Research article

New Build Market

Newly built properties accounted for 7% of all sales by number in 2015, but 20% by value

Monaco at night

Newly built properties made up 7% of total sales by number in 2015 but 20% by value. Sales volumes reached record levels last year. Thirty-eight new build sales were registered, up from just 11 in 2014, with a total sales value of €454 million (Figure 6).

Figure 6

FIGURE 6New build transactions: record number of sales in 2015

Source: IMSEE

During the global economic downturn, developers in Monaco shifted their focus to the global ultra-prime segment. They built large, well-appointed units in schemes with extensive on-site amenities targeted at wealthy end-users.

Tour Odéon completed in early 2016 and La Petite Afrique is to be completed in late 2016 and exemplify these standards. Such schemes command a significant premium over the resales market, a trend most apparent in the largest units. Four bed (and larger) units accounted for 29% of all new build sales last year, with an average price of €28.7m. This represents a 231% premium over the same size properties in the resale market, where the average sale price was €8.7m (Figure 7).

Figure 7

FIGURE 7New build premium: average sale price and new build premium in 2015

Source: IMSEE

Investors are also active in Monaco’s new build sector. More than half of new build sales (21 units) were one bed units with an average sale price of €3m apiece, mainly accounted for by Le Méridien. Monaco has a large rental sector which is, typically, institutionally owned and let to Monégasque nationals, but there is demand for rental property from international occupiers too. New developments such as Le Méridien have catered directly toward these markets.

Expanding Monaco

With a population density of 18,700 per square kilometre and all its land developed, Monaco is taking innovative approaches to new urban development. The city state has, in common with many modern land-constrained cities, been reclaiming land from the sea since the late 19th century. The Fontvieille district, developed in the 1970s, extended Monaco’s land by 20%.

In July 2015 Monaco’s latest expansion project was agreed. The six-hectare Le Portier reclamation project will include six hectares of mainly residential space, an extension of Grimaldi Forum, a marina, park and seafront promenade. S.A.M. Anse du Portier/ Bouygues Travaux Publics Group have been awarded the contract and work is scheduled to begin in 2016, to complete by 2025.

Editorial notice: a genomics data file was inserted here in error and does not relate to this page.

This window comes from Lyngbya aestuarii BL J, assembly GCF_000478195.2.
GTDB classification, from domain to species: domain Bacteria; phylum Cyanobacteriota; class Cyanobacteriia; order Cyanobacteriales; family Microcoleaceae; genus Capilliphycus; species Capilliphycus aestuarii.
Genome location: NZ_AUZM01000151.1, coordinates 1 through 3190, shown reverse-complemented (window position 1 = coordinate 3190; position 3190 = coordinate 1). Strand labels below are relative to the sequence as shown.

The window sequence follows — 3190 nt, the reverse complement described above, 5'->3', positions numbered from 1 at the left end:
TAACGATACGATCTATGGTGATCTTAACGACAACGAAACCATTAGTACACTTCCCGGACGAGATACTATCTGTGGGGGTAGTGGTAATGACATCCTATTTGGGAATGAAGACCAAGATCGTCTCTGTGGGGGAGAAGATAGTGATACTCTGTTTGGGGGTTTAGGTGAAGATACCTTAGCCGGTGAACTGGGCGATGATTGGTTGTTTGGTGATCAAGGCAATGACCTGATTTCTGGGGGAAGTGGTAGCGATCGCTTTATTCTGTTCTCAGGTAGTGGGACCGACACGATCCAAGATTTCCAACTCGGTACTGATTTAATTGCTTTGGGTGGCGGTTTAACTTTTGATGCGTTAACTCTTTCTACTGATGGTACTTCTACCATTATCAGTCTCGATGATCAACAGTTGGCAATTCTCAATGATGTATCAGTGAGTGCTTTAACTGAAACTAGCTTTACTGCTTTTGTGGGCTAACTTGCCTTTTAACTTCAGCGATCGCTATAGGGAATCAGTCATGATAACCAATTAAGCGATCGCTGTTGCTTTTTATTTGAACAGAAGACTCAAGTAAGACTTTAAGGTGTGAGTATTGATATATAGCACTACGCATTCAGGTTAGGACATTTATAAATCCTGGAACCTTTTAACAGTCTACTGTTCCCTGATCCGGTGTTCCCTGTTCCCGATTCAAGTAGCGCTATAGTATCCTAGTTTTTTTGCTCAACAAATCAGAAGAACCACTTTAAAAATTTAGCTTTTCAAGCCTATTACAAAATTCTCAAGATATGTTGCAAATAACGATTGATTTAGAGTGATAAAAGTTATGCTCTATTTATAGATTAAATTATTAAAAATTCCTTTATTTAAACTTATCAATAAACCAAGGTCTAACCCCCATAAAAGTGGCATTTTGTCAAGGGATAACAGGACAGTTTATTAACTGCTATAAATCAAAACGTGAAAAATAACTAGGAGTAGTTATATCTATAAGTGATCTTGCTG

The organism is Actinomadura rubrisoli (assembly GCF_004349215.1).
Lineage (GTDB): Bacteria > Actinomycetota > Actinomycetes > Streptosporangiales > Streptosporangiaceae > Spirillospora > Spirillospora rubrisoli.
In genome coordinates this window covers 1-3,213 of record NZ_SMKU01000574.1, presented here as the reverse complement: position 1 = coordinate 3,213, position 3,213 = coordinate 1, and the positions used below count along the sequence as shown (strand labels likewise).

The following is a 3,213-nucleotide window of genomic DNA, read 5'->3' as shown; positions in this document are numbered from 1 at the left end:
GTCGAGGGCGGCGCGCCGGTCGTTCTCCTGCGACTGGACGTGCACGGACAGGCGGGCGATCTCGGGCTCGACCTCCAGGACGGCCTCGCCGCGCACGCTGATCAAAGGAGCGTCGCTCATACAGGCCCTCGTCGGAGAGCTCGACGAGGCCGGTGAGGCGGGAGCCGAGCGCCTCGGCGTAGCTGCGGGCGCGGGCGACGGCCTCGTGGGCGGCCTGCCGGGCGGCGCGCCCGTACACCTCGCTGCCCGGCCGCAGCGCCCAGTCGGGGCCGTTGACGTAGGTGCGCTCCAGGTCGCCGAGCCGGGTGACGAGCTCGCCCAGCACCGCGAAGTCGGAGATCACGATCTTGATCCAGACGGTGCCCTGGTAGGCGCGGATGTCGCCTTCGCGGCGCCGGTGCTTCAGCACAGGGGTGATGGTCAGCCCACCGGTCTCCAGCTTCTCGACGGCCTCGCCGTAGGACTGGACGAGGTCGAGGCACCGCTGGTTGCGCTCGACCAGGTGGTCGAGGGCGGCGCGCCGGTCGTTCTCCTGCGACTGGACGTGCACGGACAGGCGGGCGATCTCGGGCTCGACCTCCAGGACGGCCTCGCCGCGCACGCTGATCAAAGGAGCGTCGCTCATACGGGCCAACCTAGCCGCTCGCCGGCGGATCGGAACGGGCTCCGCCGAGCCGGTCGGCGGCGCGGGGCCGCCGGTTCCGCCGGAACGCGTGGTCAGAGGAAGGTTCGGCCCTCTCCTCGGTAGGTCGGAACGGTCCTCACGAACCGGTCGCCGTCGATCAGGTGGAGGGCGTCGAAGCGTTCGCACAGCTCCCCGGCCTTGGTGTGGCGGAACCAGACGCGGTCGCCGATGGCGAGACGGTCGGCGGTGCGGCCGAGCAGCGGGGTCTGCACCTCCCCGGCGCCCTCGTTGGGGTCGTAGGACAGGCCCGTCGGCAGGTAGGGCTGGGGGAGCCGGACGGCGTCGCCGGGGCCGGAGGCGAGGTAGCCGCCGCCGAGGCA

Elsewhere, more new development is in the pipeline, much of it to be concentrated in the Larvotto district. This will include the 73-unit Les Giroflées tower, targeted squarely at the global super rich, and the 150-unit Testimonio II in Saint Roman, for Monégasque nationals.

While delivery is anticipated to increase (after 2017), we anticipate that it will still add no more than an average of 0.4% a year to stock and will be inadequate to subdue the market by saturating latent demand.

In response to strong demand for office space, meanwhile, many residential schemes will include an office component. Le Stella, a 99 residential unit scheme, also incorporates four floors of office space.

Sporting D’Hiver in Golden Square is a Richard Rogers designed, mixed-use redevelopment that will deliver six residential pavilions (for the rental market), along with commercial and cultural space. Prominent sites are being repurposed to make them fit for modern occupier demands.



As an international centre of business, Monaco attracts a range of occupiers in the professional services sector as well as relocating family firms. Office space is in short supply and high demand, pushing rents to new heights. Grade A office rents stand at €1,140 per metre per annum, well above neighbouring Nice, for example, and not far off prime rents in London’s West End.

The majority of Monaco’s office space is concentrated in Fontvieille, while financial services firms and private banks are dotted around Monte Carlo, La Rousse and La Condamine. New delivery has been limited in recent years. The small amount of new supply set to come forward as part of mixed-use schemes will do little to ease the shortage in the near term.

Figure 8

FIGURE 8Grade A office rent comparison

Source: Savills World Research

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